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  1. #1

    Float Valve Curves

    Why does a Float Valve use a Flow vs Headloss curve? Shouldn't there be a Tank Level vs % Open curve to control a Float Valve?

  2. #2
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    Steve,

    Thank you for posting your question on the Innovyze Forum.

    Float valves in essence are just a general purpose valve (GPV) with controls based on the tank level set on a pipe connected to the valve, except that the pipe controls are hidden and set in the valve attributes. A GPV by default uses a headloss vs flow curve which is why float valves use this setup.

    However, if you wish you can replicate the float valve by using a Throttle control valve (TCV) with the up or downstream pipe connected to the valve set to open or close based on the desired tank water levels. Just make sure NOT to put the controls on the valve as it is difficult to close and activate either a TCV or a GPV during a simulation due to not being able to set a valve to "OPEN" or give it a setting to run with and have them operate as intended. The "Open" value on a valve control will make the valve simply act like an open pipe and should be avoided. But by placing the open and closed controls on a pipe connected to the valve you con make the valve active or closed while letting the valve act as it would.

    The only key for either using the Float valve (GPV type) or the Throttle Control type (TCV) is to make sure the curve used will produce the headloss characteristics desired. The TCV type sets the Minor Loss coefficient for the valve and will calculate headloss as K*V^2/2G, where K is the ML coefficient and V is the velocity in ft/s and G is the gravitation value 32.2 ft^2/s^2. Also note a TCV set to zero is not truly closed in the model either as the high K value at zero will restrict but not eliminate flow.

    Help notes for Float Valves
    Float Valves - Many storage tanks and reservoirs are fitted with float valves (e.g., ball float valves) on the inlet pipe to control rate of flow and prevent overflow. These valves gradually close (increase the resistance of the inlet pipe) as the water level in the controlling tank rises. The headloss across the valve is modeled (via a curve) based on any user specified pairs of headloss vs. flow points. The valve is active if the water level in the controlling tank is below the lower control level or the water level is between the lower and upper levels after the valve opening. Likewise, the valve is closed if the water level in the controlling tank is at or above the upper control level or the water level is between the lower and upper after the valve closes.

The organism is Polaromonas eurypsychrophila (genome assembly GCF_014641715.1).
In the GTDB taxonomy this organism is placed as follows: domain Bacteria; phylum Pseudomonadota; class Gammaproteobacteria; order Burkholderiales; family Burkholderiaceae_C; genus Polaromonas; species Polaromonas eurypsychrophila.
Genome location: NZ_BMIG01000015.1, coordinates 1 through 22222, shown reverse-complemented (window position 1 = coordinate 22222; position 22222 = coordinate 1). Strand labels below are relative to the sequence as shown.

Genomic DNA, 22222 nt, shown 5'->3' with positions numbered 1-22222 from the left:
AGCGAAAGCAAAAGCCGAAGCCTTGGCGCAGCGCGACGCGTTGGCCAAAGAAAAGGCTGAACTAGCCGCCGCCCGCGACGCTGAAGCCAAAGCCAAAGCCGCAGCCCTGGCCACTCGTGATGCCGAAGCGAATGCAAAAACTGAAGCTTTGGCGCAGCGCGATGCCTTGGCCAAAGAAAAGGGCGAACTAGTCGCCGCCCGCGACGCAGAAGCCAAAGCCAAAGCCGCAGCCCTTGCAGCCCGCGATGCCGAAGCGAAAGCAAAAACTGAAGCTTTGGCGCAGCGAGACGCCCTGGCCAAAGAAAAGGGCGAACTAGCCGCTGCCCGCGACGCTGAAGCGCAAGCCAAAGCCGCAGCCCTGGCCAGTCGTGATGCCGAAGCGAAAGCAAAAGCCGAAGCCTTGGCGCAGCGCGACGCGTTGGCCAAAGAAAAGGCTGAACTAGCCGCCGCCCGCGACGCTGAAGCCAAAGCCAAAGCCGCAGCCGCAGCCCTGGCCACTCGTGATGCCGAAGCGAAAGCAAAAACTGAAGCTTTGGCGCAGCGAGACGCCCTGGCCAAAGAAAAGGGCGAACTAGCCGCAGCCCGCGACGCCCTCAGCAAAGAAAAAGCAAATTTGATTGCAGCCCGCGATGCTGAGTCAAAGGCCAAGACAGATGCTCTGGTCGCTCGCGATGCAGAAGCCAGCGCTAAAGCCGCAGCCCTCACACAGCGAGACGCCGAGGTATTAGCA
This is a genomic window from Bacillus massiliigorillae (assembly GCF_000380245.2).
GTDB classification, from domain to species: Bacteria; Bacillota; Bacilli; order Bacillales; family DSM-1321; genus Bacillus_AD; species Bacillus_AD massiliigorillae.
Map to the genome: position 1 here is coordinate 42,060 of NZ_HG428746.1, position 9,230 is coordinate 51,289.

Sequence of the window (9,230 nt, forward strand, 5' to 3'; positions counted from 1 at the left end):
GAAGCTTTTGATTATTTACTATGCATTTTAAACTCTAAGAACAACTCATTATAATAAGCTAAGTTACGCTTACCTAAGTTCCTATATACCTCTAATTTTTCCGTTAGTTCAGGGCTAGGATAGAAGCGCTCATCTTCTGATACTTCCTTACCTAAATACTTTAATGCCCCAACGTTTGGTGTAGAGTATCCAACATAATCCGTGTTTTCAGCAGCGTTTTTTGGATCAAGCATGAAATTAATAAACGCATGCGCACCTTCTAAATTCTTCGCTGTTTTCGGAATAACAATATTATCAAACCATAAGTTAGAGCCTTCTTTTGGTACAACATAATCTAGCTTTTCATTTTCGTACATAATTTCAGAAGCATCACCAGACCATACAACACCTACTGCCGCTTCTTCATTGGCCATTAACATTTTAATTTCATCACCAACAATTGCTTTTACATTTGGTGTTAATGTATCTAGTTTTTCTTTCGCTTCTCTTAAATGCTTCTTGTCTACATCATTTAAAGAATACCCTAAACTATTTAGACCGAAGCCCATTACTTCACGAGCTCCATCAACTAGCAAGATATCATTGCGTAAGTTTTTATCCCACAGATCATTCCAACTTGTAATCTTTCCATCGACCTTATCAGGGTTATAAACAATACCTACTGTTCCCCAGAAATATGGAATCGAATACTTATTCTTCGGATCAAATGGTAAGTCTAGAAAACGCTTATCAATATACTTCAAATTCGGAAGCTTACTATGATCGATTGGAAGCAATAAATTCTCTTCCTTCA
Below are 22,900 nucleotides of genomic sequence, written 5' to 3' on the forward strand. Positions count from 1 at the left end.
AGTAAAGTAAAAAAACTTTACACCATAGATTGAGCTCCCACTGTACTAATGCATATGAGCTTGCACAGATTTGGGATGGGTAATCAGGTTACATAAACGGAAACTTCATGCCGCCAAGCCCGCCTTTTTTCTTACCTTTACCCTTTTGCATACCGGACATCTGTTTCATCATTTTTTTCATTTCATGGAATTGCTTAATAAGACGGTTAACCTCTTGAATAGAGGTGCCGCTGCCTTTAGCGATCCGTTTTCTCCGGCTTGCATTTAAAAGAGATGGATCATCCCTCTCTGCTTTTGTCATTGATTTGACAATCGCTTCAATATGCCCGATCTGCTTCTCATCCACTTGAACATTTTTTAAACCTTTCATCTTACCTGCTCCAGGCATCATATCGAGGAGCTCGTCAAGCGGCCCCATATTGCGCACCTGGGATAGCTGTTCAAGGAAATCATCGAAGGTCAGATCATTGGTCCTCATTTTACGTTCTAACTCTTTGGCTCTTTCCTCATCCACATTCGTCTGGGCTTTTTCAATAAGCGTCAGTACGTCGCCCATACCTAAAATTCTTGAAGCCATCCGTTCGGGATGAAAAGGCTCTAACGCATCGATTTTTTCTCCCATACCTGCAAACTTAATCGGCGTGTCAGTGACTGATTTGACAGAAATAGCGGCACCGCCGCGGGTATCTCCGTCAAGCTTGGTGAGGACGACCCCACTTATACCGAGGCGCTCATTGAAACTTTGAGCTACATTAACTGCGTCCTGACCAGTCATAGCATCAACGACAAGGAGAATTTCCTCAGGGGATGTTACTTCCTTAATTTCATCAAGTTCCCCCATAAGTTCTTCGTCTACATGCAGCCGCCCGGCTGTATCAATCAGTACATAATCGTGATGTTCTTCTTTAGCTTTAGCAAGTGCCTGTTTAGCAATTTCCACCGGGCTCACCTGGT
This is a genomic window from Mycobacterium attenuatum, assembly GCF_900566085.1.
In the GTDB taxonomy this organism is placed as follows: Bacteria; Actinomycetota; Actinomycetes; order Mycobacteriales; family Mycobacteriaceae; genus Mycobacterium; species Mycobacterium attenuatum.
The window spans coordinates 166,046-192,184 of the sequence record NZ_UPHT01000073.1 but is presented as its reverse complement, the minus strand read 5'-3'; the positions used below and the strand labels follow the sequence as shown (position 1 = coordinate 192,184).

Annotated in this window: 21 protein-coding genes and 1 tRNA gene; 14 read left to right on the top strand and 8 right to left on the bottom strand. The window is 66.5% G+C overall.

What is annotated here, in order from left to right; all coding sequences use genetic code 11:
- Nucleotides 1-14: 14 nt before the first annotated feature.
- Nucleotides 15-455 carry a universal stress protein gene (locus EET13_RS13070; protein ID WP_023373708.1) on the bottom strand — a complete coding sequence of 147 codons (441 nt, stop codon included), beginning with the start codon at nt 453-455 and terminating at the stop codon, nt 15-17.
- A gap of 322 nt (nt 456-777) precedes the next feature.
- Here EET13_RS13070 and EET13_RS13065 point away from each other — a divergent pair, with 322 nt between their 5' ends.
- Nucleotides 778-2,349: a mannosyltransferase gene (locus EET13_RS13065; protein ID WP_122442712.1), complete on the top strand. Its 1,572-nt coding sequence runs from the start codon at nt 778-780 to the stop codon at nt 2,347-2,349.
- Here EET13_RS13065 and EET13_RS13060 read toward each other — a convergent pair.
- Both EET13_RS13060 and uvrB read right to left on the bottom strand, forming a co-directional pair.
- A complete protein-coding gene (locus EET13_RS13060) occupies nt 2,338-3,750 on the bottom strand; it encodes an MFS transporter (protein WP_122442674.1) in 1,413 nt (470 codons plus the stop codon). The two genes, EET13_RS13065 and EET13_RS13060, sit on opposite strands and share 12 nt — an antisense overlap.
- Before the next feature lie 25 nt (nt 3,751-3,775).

Specify the Valve Type as Float Valve in the Type field of the Modeling Data section of the Model Explorer - Attribute Tab.

    Required Fields:
    Diameter - Diameter of valve, in. (mm)
    Curve - Select the curve ID that represents the Float Valve headloss vs. flow.
    PID - The tank whose levels dictate the behavior of the Float Valve.
    LCL - The low "turn-on" level of the tank.
    UCL - The high "turn-off" level of the tank.
    Note: For float valve's please do not enter any data to the elevation, setting and minor loss fields.

    Help Notes for TCVs
    Throttle Control Valves (TCV) - A TCV may be used to
    simulate a partially opened valve by adjusting the minor loss coefficient. They
    are normally used to increase or decrease flows or to control pressures in the
    system. A TCV can either have a Minor Loss vs.
    %Open
    curve associated with it or not. Whether a curve is associated or not
    depends on what the Setting value means to InfoWater.


    Specify the Valve Type as Throttle Control in the Type field of the Modeling
    Data section of the Model Explorer - Attribute Tab.

    Required Fields:

    Setting - %Open (with curve identified), K value (no
    curve)
    Diameter - Diameter
    of valve, in. (mm)
    Curve
    (Optional)
    - Minor Loss vs. %Open Curve ID

    Note: For TCV's please do not enter any data to the
    PID, UCL and LCL fields.


    We hope this helps. IF you need further explanation please respond to this thread with your additional questions

    Innovyze Support

  3. #3
    Patrick,

    Can you give me a generic example of a headloss vs flow curve for a float valve?

  4. #4
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    The best thing to do is to go the manufacturer site and find the flow vs pressure drop curve, and simply convert the pressure values to ft of headloss using the 2.31 ft = 1 psi conversion. Most manufacturers have these curve on their public sites.

    Here is one - Go to Page 31 and 32: http://stocktonvalve.com/pdfs/Watts/C-CACV.pdf


    Because each manufacturer is different it's best to find or request these curves from your valve supplier.

    Innovyze Support

  5. #5
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    Steve,

    Here is another example of hl vs flow curve for Cla-VAL hyrotol 100-20 valve used in most of its varied control valves: to get a specific flow on a certain size valve one needs a specific difference in pressure drop across the valve to get that flow. For example a 3 inch globe valve (blue lines) would need 10 psi difference between the upper and downstream head to flow 200 gpm. To create a HL vs flow curve when the headloss is in PSI, simply convert the pressure drop to ft or meters.

    Capture from here: http://www.cla-val.com/documents/pdf/E-100-20.pdf

    (click for larger image)
    HLvsFlowCurve-ClaVal.jpg
    Attached Images Attached Images

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